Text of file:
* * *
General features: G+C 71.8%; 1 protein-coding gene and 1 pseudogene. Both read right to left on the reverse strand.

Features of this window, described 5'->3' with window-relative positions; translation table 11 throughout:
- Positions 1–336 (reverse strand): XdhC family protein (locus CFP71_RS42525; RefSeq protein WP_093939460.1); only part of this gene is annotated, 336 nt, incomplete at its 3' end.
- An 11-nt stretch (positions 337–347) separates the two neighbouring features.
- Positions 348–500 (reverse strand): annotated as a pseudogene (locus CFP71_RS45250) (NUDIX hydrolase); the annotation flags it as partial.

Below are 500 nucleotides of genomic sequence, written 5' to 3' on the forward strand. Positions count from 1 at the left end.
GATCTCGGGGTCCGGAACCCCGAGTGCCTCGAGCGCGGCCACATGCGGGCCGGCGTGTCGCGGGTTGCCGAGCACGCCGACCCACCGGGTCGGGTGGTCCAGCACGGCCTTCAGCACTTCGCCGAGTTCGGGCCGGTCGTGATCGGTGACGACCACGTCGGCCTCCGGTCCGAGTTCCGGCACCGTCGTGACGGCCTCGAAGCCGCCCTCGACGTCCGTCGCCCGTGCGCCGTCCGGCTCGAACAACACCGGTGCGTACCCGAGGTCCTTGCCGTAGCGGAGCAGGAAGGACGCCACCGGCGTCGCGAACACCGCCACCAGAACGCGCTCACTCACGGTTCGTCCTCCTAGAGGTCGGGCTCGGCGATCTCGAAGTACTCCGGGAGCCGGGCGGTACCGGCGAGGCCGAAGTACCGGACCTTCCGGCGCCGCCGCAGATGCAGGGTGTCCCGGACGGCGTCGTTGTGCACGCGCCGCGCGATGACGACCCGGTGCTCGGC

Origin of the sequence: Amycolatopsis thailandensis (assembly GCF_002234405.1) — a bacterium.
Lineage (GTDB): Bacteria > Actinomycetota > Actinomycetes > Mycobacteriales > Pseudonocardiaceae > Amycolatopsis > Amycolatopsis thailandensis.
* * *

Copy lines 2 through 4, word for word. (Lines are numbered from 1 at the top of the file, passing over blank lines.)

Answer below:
Features of this window, described 5'->3' with window-relative positions; translation table 11 throughout:
- Positions 1–336 (reverse strand): XdhC family protein (locus CFP71_RS42525; RefSeq protein WP_093939460.1); only part of this gene is annotated, 336 nt, incomplete at its 3' end.
- An 11-nt stretch (positions 337–347) separates the two neighbouring features.